Gender Transition in Africa

Researcher: Prince Osei-Wusu Adjei 
Project started in 2018

In the last two to three decades, gender roles have been shifting globally. In a study that focused on Eastern Europe and Central Asia and published as World Bank working paper, Paci Pierella (2002) confirmed that gender is in a troubled transition.  This social change has been driven by major events including human rights treaties and conferences of the 1990s, declaration of the MDGs and SDGs, National and International Women Empowerment interventions, and globalization which are shaping the universal gender equality agenda. The assumption has been that gender stereotyping or division of labour characterising most societies particularly in Africa has over the years produced gender inequality, discrimination against women, social exclusion and high incidence of poverty and vulnerability amongst women and sometimes the youth and children. Therefore, social change that erases gender division of labour/ stereotyping would produce a more gender equal and inclusive development with improved well-being and sustainable livelihoods for all. This assumption is often not supported with empirical and evidence-based justifications, which therefore raises critical questions for research, considering that expected outcomes of such a social change across different scales and spatial contexts, could be mixed with both positive and negative development ramifications. Particularly within the African context with cherished customs and traditions and entrenched cultural practices in most traditional societies, such social change and transition from gender stereotyping/division of labour (inequality) to equality could have varied development implications which must be studied, understood and effectively managed for gender equality initiatives to make desirable and maximum impacts.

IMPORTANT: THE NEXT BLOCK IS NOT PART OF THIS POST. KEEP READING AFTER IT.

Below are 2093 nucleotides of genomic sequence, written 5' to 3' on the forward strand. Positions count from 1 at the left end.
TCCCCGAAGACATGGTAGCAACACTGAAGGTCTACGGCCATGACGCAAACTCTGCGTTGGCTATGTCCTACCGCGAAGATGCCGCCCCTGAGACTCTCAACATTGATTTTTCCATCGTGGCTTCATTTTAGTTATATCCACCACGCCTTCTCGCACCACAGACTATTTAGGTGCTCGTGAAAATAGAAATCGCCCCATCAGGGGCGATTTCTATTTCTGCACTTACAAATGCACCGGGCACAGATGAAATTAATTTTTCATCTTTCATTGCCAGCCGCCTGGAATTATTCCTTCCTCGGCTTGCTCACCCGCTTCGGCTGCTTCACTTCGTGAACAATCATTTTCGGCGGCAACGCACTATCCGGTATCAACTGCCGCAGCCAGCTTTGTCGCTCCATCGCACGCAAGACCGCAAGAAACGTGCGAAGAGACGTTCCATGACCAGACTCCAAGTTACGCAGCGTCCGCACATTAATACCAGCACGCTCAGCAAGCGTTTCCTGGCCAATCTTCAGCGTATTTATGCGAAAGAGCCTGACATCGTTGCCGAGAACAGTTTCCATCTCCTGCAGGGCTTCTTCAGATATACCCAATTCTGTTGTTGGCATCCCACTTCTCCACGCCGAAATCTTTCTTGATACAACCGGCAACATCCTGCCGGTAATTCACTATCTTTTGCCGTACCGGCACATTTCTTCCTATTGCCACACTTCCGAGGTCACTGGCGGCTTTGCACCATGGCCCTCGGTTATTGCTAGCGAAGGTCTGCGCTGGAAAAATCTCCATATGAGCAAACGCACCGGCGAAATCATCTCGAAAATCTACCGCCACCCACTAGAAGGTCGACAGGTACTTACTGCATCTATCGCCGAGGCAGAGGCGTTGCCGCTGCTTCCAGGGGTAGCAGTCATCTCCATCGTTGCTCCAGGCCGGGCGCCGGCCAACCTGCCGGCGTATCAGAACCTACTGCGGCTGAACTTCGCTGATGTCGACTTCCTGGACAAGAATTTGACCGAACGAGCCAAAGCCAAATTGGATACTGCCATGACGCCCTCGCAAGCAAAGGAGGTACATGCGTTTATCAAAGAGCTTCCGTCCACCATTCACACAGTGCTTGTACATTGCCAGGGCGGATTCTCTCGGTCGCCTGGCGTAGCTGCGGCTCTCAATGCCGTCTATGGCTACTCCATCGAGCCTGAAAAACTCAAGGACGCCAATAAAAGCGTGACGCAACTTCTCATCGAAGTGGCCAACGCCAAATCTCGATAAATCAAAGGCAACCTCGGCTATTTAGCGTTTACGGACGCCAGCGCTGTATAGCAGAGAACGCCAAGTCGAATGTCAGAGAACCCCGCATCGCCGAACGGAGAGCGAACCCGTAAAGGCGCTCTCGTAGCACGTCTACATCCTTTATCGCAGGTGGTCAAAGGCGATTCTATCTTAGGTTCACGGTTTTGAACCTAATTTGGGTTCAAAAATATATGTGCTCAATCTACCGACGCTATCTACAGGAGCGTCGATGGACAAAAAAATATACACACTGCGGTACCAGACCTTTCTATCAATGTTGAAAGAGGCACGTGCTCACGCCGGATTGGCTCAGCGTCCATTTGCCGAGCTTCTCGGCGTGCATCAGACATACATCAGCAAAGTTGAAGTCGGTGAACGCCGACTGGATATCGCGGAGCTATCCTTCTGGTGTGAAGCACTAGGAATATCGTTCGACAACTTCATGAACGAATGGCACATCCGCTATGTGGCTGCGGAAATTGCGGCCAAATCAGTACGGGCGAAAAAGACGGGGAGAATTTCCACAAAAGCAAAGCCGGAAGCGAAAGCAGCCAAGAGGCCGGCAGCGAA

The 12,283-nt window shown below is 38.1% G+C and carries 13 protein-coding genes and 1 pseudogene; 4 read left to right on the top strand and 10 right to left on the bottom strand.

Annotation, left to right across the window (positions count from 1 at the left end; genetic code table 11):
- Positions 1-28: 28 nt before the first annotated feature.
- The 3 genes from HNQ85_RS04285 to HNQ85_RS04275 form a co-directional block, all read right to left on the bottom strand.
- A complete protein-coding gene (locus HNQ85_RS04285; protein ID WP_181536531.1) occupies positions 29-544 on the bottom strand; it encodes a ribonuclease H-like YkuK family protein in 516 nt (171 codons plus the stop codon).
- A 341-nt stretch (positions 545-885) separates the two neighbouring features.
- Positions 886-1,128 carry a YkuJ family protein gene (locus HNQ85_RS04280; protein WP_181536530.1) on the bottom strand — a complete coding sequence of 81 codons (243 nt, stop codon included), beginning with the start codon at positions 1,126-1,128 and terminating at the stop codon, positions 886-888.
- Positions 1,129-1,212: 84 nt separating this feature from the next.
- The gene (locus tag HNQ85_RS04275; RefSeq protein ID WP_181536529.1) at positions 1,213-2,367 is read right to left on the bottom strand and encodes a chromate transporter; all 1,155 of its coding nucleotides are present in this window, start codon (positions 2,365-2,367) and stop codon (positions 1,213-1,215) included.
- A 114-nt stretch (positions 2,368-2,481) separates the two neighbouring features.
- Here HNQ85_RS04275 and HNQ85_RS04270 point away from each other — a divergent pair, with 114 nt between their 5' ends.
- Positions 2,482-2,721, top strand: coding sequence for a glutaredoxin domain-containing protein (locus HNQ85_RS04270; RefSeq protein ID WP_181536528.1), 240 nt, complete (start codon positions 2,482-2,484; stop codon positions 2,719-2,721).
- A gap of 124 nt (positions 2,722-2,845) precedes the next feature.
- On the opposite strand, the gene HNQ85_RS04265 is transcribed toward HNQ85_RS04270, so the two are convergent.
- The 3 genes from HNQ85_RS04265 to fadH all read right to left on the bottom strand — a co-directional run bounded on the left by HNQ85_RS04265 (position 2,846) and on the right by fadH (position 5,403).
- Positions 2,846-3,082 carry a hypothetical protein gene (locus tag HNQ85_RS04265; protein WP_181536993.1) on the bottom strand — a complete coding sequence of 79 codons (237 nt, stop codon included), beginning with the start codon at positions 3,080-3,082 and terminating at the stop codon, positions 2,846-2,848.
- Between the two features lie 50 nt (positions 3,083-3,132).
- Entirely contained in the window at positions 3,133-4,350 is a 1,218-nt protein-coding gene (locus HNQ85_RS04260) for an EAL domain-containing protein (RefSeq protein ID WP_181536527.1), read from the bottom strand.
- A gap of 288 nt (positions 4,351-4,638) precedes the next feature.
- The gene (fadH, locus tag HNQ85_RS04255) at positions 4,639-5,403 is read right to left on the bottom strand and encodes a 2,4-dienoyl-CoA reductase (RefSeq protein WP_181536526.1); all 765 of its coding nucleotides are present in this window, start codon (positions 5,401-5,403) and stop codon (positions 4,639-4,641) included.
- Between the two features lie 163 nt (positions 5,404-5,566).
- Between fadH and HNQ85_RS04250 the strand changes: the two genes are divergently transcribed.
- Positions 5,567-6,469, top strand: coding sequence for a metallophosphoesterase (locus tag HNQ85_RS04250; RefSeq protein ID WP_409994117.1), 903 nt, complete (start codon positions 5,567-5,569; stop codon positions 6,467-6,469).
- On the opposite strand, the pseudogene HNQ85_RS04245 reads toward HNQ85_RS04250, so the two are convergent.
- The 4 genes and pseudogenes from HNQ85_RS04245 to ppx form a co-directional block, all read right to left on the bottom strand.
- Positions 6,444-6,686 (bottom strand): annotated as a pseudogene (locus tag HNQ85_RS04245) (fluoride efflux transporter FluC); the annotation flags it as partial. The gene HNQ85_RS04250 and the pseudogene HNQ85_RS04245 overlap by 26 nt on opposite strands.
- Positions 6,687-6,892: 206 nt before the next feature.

Hence, the Gender Transition in Africa (GenT-Africa) Research project is proposed to systematically study and gather empirical and field-based evidence and results on the transition processes and its development ramifications that will help answer crucial research and policy questions emerging from gender and development debates and discussions with focus on the African Context.

The proposed study is very necessary because it would be designed to produce field-based results (i.e. knowledge and information production) at different scales and spatial context appropriate to answer and solve emerging research questions from gender equality and well-being discussions which will advance gender and development scholarship. It will also produce research-based outputs that can inform and support the implementation of policies and programmes designed to achieve gender equality, women empowerment and sustainable development agenda in Africa and beyond.

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